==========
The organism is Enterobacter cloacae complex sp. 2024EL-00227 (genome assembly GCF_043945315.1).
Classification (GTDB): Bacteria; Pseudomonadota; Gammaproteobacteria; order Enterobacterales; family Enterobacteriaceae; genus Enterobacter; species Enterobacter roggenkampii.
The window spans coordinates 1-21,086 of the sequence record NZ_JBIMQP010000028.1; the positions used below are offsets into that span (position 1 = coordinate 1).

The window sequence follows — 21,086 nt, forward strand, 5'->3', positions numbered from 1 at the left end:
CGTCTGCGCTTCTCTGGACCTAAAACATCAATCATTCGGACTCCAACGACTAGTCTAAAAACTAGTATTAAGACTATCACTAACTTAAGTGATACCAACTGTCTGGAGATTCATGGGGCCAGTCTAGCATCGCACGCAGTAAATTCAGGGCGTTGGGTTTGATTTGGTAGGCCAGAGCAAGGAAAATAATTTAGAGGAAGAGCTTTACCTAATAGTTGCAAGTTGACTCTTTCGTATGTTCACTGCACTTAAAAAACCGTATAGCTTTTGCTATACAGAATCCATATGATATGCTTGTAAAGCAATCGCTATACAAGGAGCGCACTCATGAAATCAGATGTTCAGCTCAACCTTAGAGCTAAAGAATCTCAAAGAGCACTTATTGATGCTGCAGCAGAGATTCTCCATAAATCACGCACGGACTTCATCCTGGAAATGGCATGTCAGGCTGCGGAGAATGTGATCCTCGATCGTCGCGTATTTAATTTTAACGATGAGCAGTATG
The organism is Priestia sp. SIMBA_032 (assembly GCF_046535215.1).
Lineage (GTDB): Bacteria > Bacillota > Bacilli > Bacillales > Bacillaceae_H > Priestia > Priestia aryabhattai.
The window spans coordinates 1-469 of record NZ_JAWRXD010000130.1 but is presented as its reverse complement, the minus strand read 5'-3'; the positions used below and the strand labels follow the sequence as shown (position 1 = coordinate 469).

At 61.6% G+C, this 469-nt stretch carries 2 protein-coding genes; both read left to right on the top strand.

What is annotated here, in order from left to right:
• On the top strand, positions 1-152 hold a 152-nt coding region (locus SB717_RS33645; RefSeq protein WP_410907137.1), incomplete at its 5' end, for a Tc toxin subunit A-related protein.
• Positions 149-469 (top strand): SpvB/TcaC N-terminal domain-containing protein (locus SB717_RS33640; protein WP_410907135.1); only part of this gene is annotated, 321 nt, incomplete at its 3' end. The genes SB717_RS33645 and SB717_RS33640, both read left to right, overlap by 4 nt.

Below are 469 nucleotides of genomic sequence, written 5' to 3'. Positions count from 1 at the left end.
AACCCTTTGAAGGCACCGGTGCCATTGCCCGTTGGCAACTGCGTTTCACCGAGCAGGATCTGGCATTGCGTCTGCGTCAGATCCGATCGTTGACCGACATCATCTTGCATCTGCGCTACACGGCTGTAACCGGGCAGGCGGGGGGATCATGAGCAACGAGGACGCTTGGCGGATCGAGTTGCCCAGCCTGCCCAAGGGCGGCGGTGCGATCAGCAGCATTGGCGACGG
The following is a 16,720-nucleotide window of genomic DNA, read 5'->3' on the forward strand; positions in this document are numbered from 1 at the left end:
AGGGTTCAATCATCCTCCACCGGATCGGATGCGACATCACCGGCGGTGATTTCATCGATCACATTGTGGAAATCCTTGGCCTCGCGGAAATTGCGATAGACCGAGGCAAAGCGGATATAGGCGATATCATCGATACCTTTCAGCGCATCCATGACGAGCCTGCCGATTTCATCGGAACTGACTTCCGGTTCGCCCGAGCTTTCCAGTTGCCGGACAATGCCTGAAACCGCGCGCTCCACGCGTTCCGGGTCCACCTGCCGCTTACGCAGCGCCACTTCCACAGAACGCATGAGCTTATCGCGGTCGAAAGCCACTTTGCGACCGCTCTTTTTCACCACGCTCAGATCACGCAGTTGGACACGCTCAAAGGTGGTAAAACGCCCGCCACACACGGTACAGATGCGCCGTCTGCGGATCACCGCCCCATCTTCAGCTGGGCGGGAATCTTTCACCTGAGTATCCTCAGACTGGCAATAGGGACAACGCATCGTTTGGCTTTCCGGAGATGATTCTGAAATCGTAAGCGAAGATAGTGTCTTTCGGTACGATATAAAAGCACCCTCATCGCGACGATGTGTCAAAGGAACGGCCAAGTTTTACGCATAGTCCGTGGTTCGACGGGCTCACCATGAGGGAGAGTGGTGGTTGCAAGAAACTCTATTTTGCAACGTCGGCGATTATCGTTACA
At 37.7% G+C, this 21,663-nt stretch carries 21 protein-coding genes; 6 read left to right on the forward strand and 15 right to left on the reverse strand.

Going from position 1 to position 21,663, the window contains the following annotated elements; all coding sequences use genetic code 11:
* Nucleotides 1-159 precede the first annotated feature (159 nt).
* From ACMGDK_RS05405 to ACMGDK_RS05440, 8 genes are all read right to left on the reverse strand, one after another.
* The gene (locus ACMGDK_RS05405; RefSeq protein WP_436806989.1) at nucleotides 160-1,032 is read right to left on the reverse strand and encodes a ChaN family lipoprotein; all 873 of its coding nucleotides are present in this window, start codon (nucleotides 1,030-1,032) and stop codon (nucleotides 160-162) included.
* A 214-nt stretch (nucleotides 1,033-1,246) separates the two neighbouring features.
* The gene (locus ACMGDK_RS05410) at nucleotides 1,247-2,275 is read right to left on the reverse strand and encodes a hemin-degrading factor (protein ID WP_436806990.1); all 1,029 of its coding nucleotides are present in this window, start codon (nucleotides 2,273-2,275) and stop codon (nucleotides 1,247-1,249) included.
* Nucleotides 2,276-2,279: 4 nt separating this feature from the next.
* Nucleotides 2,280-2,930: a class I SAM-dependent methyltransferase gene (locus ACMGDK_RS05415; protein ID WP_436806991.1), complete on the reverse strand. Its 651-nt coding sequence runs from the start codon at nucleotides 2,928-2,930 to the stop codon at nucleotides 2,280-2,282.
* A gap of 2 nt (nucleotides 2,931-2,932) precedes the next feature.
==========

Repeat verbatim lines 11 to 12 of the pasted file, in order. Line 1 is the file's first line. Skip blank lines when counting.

• On the top strand, positions 1-152 hold a 152-nt coding region (locus SB717_RS33645; RefSeq protein WP_410907137.1), incomplete at its 5' end, for a Tc toxin subunit A-related protein.
• Positions 149-469 (top strand): SpvB/TcaC N-terminal domain-containing protein (locus SB717_RS33640; protein WP_410907135.1); only part of this gene is annotated, 321 nt, incomplete at its 3' end. The genes SB717_RS33645 and SB717_RS33640, both read left to right, overlap by 4 nt.